[MORE: 2018-19 Summary | Under Pressure]

2. Who is going to score the goals?

It was a good thing for the Islanders that they were so good defensively last year because their offense was not particularly good. They finished the regular season 22nd in goals scored, 29th in shots on goal per game, and 29th on the power play. Among the 16 playoff teams no team was worse in those same areas.

What did the Islanders do to address that this offseason? Nothing.

They did manage to retain all of their top free agent forwards (Anders Lee, Brock Nelson, and Jordan Eberle) but they did not add a significant piece from outside the organization while several teams around them in their own division made significant additions.

There is reason to believe Mathew Barzal can have a bigger season, and that will certainly help. But Valtteri Filppula‘s 17 goals walked out the door in free agency and it seems possible, if not likely, that Casey Cizikas will regress after a completely unexpected 20 goal performance.

3. Will this be Josh Ho-Sang’s year?

One thing that could really help the Islanders’ offense? Josh Ho-Sang putting everything together and becoming a regular in the lineup. Ho-Sang’s young career with the Islanders has been a tumultuous one to this point as he’s never fully gained the trust of any of his coaches (or the organization as a whole) despite having a ton of talent and potential.

His offensive skills have never been in doubt, and he’s actually produced at a pretty solid rate at the NHL level. He has 24 points in 53 career games, a per-game average that comes out to around 37 points over 82 games. It may not seem like an eye-popping number, but keep in mind that only four Islanders recorded more than 37 points last season, and Ho-Sang has produced those numbeers despite getting limited minutes in his brief NHL action.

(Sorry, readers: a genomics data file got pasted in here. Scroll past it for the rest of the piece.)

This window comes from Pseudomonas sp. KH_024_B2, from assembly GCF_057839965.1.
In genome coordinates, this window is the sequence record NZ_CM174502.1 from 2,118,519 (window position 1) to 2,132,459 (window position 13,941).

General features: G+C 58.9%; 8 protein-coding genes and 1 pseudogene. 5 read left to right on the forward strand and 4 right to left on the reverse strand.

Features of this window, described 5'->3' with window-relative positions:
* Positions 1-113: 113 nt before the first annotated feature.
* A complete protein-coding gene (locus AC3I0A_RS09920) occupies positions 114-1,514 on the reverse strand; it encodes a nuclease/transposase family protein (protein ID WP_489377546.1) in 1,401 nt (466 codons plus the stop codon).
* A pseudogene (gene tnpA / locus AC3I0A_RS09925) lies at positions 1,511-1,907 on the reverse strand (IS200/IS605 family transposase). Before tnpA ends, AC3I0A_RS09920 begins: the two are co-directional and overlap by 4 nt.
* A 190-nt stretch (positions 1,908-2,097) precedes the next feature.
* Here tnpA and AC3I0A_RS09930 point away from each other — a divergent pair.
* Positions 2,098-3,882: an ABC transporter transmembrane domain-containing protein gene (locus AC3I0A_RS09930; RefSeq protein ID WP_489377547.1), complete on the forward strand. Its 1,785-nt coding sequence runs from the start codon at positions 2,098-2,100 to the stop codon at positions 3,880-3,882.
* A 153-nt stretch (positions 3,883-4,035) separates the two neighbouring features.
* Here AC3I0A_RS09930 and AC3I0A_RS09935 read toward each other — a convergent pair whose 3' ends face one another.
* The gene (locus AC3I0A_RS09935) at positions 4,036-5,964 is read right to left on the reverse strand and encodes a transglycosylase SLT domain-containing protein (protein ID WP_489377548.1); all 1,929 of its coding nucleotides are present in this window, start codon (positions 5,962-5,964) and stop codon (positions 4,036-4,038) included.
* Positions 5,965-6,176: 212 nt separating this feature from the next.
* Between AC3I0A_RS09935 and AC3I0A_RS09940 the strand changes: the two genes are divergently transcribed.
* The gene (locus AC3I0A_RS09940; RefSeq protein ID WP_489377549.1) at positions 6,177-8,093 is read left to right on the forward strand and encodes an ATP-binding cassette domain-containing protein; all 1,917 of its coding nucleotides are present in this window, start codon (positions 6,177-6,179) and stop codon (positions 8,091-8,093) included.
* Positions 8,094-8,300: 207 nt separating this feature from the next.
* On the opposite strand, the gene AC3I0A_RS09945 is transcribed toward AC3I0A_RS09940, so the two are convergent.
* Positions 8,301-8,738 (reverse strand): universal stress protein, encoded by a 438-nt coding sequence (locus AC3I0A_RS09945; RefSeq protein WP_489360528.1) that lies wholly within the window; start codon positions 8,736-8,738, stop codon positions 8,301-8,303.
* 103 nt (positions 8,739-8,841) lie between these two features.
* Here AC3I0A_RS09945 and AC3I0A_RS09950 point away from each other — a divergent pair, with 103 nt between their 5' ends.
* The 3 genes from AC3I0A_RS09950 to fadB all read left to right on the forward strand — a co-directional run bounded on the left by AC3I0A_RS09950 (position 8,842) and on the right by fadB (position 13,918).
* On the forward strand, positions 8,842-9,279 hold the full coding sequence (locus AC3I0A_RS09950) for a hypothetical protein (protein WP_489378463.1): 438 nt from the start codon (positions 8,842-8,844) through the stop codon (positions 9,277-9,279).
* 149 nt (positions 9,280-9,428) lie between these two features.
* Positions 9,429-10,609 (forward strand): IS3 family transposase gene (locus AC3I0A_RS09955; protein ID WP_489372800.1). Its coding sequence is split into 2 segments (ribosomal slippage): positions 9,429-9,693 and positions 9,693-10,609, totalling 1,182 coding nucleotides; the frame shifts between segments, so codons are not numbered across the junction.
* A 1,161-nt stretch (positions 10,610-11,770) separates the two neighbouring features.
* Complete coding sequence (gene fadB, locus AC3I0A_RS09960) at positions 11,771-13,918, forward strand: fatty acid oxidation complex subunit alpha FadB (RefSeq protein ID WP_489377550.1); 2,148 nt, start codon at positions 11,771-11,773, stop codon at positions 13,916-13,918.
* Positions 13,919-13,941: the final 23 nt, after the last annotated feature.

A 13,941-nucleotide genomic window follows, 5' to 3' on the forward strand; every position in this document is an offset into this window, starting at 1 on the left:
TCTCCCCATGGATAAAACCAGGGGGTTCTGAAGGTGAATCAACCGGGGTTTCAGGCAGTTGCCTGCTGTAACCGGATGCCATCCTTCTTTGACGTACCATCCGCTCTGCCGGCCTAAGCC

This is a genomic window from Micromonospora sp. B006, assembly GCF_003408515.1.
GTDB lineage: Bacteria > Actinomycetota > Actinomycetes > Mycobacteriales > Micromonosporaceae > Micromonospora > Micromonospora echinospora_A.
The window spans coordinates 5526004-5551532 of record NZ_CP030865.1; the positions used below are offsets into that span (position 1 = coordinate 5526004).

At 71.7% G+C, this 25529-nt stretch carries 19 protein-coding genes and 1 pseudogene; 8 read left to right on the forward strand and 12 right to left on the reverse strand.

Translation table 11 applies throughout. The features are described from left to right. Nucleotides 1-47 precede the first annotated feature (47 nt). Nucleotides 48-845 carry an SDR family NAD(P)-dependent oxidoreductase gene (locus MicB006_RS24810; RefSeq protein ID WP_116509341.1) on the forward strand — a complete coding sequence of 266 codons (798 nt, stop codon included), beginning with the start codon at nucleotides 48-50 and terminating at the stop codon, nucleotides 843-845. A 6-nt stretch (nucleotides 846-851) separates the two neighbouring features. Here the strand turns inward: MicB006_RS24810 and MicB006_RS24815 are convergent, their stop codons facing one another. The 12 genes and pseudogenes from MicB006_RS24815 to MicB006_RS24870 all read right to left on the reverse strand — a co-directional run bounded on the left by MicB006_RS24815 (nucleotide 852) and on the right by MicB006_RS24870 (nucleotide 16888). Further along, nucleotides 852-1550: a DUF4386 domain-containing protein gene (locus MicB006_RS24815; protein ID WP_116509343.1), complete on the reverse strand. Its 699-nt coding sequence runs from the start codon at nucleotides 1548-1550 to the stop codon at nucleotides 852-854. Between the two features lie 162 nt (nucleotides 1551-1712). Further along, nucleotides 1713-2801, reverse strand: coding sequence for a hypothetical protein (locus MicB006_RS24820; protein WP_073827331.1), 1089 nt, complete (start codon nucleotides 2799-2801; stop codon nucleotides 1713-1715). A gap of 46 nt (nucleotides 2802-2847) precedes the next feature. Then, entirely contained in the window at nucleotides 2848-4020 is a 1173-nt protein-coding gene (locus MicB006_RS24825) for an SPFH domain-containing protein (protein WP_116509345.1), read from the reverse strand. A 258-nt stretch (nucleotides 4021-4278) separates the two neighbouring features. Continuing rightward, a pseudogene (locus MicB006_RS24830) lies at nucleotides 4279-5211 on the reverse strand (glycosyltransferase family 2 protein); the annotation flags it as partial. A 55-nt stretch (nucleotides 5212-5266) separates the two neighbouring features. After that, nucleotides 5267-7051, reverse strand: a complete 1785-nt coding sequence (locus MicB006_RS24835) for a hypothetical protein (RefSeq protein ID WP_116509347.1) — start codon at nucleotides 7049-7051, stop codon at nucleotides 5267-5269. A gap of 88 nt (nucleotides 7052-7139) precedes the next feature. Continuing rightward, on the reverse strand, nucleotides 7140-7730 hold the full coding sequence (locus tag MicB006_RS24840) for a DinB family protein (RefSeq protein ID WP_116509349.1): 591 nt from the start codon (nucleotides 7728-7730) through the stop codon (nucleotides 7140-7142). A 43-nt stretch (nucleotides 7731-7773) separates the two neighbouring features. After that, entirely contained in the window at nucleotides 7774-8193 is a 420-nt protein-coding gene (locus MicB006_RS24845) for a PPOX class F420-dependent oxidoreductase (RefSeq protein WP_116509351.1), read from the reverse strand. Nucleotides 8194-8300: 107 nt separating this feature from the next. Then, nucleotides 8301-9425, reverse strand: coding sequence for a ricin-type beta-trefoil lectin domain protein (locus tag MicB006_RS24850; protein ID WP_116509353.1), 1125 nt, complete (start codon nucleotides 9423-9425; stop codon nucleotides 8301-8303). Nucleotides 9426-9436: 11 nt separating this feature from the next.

But his all-around game has never seemed to develop enough for the organization to fully commit to him. He just re-signed on a one-year contract on Monday and can not be sent to the American Hockey League without passing through waivers, so this is probably a make-or-break year for him with the Islanders.

MORE:
• ProHockeyTalk’s 2019 NHL free agency tracker
• Your 2019-20 NHL on NBC TV schedule

Adam Gretz is a writer for Pro Hockey Talk on NBC Sports. Drop him a line at phtblog@nbcsports.com or follow him on Twitter @AGretz.

PHT Power Rankings: NHL teams under pressure to win this season

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In this week’s PHT Power Rankings we turn our focus to 10 teams that should be facing a lot of pressure for success during the 2019-20 season.

“Success” can mean different things for different teams and fanbases, and largely depends on what your expectations are for them. For some teams that are more established success is measured by winning it all right now. For others, it’s simply about making progress and getting closer to contender status.

We picked out 10 teams that are facing both types of pressure. Which teams are they?

To the rankings!

Pressure to compete for (or win) a championship

1. Tampa Bay Lightning. On paper this is the best, most complete team in hockey. The roster is loaded with stars in the prime of their career that have done everything in the NHL except win the Stanley Cup. Until they get it there is always going to be the “yeah, but…” that follows them around, especially now as they come off one of the most stunning postseason exits in NHL history. “Championship or bust” is usually an unfair mentality because it only sets you up for the inevitable disappointment that 30 teams will end their season with, but if it ever fairly applied to a team this would be the one.

2. Toronto Maple Leafs. The most hyped team in the league managed to get even stronger this offseason with the addition of Tyson Barrie to its blue line. It is time, though, for all of that potential to finally turn into something because right now this current core has nothing but a bunch of third-place finishes and first-round exits to show for all of its talent.